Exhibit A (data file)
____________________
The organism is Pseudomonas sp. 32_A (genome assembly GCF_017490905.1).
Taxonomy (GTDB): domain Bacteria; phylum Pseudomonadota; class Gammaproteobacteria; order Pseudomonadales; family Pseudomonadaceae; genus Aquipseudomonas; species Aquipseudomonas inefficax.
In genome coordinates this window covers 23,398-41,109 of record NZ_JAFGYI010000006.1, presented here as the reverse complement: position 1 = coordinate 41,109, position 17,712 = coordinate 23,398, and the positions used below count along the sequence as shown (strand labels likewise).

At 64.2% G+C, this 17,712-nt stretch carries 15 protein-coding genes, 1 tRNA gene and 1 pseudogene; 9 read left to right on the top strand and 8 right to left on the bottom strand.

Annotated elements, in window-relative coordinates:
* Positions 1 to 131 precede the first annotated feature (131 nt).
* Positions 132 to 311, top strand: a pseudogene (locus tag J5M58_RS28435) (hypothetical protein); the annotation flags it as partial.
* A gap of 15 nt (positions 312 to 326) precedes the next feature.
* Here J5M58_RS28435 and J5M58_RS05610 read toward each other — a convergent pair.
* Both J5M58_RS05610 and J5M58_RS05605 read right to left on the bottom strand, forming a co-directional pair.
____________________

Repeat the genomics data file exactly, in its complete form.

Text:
The organism is Pseudomonas sp. 32_A (genome assembly GCF_017490905.1).
Taxonomy (GTDB): domain Bacteria; phylum Pseudomonadota; class Gammaproteobacteria; order Pseudomonadales; family Pseudomonadaceae; genus Aquipseudomonas; species Aquipseudomonas inefficax.
In genome coordinates this window covers 23,398-41,109 of record NZ_JAFGYI010000006.1, presented here as the reverse complement: position 1 = coordinate 41,109, position 17,712 = coordinate 23,398, and the positions used below count along the sequence as shown (strand labels likewise).

At 64.2% G+C, this 17,712-nt stretch carries 15 protein-coding genes, 1 tRNA gene and 1 pseudogene; 9 read left to right on the top strand and 8 right to left on the bottom strand.

Annotated elements, in window-relative coordinates:
* Positions 1 to 131 precede the first annotated feature (131 nt).
* Positions 132 to 311, top strand: a pseudogene (locus tag J5M58_RS28435) (hypothetical protein); the annotation flags it as partial.
* A gap of 15 nt (positions 312 to 326) precedes the next feature.
* Here J5M58_RS28435 and J5M58_RS05610 read toward each other — a convergent pair.
* Both J5M58_RS05610 and J5M58_RS05605 read right to left on the bottom strand, forming a co-directional pair.